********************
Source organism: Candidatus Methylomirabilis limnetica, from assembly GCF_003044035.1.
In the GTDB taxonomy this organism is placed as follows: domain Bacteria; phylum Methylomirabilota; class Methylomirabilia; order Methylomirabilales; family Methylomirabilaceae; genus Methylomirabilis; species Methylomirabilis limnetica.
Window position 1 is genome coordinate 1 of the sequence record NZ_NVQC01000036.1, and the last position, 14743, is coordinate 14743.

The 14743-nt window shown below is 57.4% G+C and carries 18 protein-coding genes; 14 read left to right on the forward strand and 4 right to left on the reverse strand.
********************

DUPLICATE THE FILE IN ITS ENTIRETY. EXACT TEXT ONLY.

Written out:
Source organism: Candidatus Methylomirabilis limnetica, from assembly GCF_003044035.1.
In the GTDB taxonomy this organism is placed as follows: domain Bacteria; phylum Methylomirabilota; class Methylomirabilia; order Methylomirabilales; family Methylomirabilaceae; genus Methylomirabilis; species Methylomirabilis limnetica.
Window position 1 is genome coordinate 1 of the sequence record NZ_NVQC01000036.1, and the last position, 14743, is coordinate 14743.

The 14743-nt window shown below is 57.4% G+C and carries 18 protein-coding genes; 14 read left to right on the forward strand and 4 right to left on the reverse strand.